Muraho (hello!) from the Agahozo Shalom Youth Village
Written by: Darren Rabinowitz, JDC Entwine Global Jewish Service Corps Fellow at the Agahozo-Shalom Youth Village (ASYV) in Rwanda
Welcome to Rwanda!
It has been three weeks since the four JDC Entwine Global Jewish Service Corps (JSC) Fellows, Shayna, Lauren, MC, and Darren (me) have arrived in Rwanda. As our minds and bodies (and stomachs) acclimate, I find myself fascinated and inspired. Life takes time here. There is no rush. The pace at which people work and go about their daily tasks is slower. In Western cultures time is money and if things take longer, revenue is lost - but in Rwanda it is just the way things are. Rwandans enjoy their time together, allow conversation over milk to flood an afternoon and invite everyone to breathe in the views that are constantly around. Coming off of living in Washington D.C. for 4 years, one can imagine the immense difference in lifestyles. It has been a stark difference living amongst the wealthiest and most influential people in America, to working with the most vulnerable people in the Rwanda (to say the least).
I write to you from the Agahozo Shalom Youth Village. ASYV or the Village for short, is organized in a way to restore the rhythm of life for Rwanda's most vulnerable youth. The Village is rooted in the Jewish values of Tikkun Halev and Tikkun Olam. During my interview process for my JDC placement, I did not know where in the world I could lend my skills, being an arts educator. I pictured myself in Europe or in Latin America engaging Jewish commutes via the arts but I quickly found out that there was a different plan for me. I still remember receiving the email stating I was being considered for Rwanda. One can imagine the initial shock and then internalizing this news. It took time but I am glad that JDC Entwine placed me in the most appropriate position for my skills at ASYV.
My specific role is working on Village-wide programming. I coordinate enrichment programs including sports and arts, as well as Village Time which is allocated every Friday for students to showcase their talents. I am constantly amazed at the raw talent the students possess, and their desire to share these gifts. In Rwanda, your talent is who you are and how you connect to others. Culturally, it is unacceptable to not share your talent for they bring light to the world.
I am also a ‘cousin’. The role of a cousin means that I have been inducted into a family of 24 (freshman year) boys in addition to two big brothers (graduates of ASYV) and a mama (a Rwandan woman who plays a maternal role in the family).
On the day to day, I forget that my boys don’t come from the easiest of lives. I do not know all of their stories, nor do I feel I should. Some have shared, while others keep it to themselves. As educators, what we do know is that most of our students have lost either one parent or both. Many are heads of households, often supporting several brothers or sisters. Most students come from backgrounds of neglect, abuse, and almost certainly made to grow up too quickly.
It often overwhelms me that, despite the hardships they have faced, the students have an incredible passion to learn, to try new things and to instantly adopt the family model ASYV upholds. For example, I have a few students who approached me and asked why Rwanda is not like the United States. We then proceeded to discuss comparative histories of colonization, the implications of resource extraction and lasting legacies of European expansionism in Africa. Other boys in my family ask me where they can find an English to Kinyarwanda dictionary so they can practice translation. I see these students carrying dictionaries around with them as if they are a Willy Wonka golden ticket. Even students who struggle with English intently listen to our debates, frequently checking with their neighbors for correct interpretation. Their understanding, at such a young age, that education is the key to success is inspiring.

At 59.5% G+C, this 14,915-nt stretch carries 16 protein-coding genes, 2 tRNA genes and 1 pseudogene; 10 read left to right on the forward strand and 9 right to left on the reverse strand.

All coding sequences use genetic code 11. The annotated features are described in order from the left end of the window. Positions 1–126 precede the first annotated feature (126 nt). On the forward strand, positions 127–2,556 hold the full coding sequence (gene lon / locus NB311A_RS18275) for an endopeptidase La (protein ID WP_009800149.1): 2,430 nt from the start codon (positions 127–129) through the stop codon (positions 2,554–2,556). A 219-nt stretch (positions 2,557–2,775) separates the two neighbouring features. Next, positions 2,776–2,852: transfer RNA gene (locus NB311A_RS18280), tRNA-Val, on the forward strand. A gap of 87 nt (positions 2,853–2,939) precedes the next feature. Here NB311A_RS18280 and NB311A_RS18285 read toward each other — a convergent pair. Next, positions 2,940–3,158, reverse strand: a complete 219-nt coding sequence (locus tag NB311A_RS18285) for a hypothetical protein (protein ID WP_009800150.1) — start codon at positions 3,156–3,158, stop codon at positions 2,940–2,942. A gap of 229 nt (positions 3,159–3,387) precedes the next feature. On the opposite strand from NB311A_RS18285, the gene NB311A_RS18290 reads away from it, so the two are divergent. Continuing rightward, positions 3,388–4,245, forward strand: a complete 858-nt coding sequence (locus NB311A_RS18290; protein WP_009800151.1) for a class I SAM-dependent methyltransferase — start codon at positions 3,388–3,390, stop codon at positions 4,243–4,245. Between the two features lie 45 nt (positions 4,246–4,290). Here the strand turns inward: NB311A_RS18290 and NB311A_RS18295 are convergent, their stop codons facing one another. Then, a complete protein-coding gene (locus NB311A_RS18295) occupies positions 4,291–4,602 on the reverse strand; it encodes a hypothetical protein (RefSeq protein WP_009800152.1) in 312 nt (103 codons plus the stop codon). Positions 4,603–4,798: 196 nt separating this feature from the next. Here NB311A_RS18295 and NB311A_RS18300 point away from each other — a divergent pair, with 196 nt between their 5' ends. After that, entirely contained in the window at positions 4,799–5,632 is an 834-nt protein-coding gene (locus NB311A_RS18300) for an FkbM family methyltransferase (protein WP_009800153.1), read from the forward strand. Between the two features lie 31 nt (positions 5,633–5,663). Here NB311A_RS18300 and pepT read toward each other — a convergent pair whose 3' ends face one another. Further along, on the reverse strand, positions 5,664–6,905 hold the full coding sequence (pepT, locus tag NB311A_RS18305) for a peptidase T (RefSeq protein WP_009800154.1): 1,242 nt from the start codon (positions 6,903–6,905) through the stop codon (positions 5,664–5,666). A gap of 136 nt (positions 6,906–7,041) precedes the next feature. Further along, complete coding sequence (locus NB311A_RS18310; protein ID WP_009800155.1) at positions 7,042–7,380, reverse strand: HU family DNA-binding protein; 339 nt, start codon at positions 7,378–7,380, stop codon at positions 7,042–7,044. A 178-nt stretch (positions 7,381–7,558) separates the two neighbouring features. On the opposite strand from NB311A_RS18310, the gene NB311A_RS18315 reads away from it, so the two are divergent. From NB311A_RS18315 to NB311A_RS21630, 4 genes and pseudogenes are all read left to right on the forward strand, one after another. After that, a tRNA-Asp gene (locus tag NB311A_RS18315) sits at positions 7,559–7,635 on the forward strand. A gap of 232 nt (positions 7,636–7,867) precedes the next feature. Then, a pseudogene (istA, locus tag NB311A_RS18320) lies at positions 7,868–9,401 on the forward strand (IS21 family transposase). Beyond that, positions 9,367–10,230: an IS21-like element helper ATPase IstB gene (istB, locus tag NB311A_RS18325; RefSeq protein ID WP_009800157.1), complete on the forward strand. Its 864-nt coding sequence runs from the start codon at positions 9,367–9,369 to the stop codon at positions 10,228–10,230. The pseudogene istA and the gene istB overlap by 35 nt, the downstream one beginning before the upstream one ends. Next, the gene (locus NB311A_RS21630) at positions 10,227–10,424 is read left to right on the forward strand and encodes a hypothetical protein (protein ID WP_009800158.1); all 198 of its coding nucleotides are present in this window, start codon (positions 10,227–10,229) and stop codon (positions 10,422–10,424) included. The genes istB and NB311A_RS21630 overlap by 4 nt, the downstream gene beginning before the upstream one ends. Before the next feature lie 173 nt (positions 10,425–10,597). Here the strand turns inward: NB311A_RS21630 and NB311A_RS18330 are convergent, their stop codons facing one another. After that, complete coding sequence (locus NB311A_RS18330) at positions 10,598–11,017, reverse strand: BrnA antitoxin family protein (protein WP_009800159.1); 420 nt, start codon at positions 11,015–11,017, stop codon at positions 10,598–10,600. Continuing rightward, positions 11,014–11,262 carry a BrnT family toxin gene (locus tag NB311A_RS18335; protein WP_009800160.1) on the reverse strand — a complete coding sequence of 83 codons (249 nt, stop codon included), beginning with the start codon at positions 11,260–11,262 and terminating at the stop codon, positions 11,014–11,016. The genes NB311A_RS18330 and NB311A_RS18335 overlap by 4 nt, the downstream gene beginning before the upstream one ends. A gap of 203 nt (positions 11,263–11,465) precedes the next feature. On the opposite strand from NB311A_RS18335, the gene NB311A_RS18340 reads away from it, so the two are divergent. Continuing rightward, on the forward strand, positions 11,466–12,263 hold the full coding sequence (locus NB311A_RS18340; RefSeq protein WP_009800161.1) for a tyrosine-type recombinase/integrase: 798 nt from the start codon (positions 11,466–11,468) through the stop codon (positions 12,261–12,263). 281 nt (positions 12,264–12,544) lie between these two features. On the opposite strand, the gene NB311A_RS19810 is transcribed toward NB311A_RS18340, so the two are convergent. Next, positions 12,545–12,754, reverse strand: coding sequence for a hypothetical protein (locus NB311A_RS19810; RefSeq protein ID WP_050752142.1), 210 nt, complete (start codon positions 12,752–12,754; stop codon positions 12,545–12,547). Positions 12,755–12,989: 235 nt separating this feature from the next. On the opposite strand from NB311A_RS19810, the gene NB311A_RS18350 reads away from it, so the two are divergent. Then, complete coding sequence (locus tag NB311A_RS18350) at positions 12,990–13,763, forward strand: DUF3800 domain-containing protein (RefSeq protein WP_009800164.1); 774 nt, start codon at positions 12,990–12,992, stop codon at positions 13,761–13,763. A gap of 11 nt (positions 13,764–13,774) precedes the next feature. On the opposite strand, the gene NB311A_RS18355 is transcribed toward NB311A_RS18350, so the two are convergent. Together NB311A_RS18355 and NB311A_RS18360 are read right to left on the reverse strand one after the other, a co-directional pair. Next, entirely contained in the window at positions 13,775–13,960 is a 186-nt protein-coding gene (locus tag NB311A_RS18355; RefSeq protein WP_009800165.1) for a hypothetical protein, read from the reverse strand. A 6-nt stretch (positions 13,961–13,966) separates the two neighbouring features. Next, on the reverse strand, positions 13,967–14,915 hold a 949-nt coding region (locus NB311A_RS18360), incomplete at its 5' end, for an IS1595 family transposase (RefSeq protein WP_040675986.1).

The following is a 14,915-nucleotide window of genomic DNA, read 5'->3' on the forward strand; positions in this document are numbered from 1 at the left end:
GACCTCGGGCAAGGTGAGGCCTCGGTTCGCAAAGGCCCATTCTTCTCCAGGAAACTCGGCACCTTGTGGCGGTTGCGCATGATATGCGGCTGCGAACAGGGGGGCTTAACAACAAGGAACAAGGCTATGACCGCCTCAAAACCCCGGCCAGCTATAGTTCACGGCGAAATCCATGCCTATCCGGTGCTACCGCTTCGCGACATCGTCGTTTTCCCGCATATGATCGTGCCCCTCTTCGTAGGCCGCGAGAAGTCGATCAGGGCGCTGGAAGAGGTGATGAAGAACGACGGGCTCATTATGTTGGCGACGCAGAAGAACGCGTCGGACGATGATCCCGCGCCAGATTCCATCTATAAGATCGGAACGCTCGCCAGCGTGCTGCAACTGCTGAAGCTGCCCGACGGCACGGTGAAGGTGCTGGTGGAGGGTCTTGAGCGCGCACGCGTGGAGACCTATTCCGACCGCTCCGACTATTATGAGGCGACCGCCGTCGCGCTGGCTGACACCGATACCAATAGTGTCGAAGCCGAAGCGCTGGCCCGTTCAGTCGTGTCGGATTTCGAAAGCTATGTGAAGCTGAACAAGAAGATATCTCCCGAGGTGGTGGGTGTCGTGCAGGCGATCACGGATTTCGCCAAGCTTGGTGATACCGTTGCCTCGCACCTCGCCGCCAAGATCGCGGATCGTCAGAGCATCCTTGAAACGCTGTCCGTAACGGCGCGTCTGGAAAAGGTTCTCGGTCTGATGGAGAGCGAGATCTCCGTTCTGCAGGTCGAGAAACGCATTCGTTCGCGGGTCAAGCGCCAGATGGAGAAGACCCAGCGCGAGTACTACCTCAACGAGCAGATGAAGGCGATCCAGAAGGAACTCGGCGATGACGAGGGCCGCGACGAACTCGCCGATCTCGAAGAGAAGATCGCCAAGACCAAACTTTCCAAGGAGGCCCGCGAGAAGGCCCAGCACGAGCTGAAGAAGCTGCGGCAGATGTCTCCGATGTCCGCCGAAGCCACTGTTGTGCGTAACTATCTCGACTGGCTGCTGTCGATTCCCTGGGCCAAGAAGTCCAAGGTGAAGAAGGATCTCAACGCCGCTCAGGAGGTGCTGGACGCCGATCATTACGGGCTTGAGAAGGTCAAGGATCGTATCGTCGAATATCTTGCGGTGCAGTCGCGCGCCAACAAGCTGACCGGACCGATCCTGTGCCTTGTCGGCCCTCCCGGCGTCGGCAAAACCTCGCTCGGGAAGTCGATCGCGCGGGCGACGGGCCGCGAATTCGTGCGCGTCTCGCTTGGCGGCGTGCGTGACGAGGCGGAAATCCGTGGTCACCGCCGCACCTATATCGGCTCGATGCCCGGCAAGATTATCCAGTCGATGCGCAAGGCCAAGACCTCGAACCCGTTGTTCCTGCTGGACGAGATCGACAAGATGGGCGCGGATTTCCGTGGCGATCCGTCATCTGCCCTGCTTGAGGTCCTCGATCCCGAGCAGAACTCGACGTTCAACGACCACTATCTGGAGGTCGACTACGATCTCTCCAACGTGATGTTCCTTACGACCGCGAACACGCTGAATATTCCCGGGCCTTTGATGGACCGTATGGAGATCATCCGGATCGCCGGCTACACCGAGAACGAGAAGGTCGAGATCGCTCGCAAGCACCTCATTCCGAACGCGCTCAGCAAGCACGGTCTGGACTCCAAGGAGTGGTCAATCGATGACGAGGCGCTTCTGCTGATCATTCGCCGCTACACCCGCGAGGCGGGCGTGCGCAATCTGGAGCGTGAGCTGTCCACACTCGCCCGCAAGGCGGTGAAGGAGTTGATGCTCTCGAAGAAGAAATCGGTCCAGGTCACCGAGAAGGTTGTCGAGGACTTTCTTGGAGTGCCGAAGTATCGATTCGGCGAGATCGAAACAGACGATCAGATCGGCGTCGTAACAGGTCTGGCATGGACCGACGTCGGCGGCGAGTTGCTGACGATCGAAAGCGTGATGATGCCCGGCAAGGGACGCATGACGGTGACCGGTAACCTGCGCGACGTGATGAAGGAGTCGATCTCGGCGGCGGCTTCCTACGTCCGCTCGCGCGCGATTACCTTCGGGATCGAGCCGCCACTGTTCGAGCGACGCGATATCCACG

At times, I think about the connection I have as a Jewish person to the lives of the Rwandan young adults I work with. What I think of is that we are both a people who experienced genocide. We both understand the immense loss, grievance, and repercussions of losing huge portions of our people. After visiting both genocide memorials of the Holocaust and Rwandan Genocide, I have a greater appreciation and understanding of what it’s like to live in a place experiencing the aftermath of overwhelming tragedy – perhaps similar to Jews who have migrated to Poland or Germany years after World War II. The religious center down the road, the old factory up the hill, the event space downtown are all places that were once part of life, and can now be seen as a reminder of death. I imagine that the older faces I see on the streets here in Rwanda resemble the faces of my Grandparent’s generation. The permanently furrowed brows. The cloudiness of their gaze, all lost somewhere in the past. I wonder who they were, how they were involved, and how they have come to terms with all that has happened a mere 22 years ago.
Reflecting on why I came to Rwanda, and my experience so far, I realize it is not me who is lending a helping hand to the students at ASYV. Rather, that they are assisting me in healing, learning and understanding. We, Jews and Rwandans, have a mutual responsibility to help one another, brush each other off, and hold our heads high with dignity. That, as survivors, we have an innate, shared responsibility of shouldering this title. We all come with baggage, and it is our duty to one another to help carry each other along our own paths.
Murakoze cyane (thank you),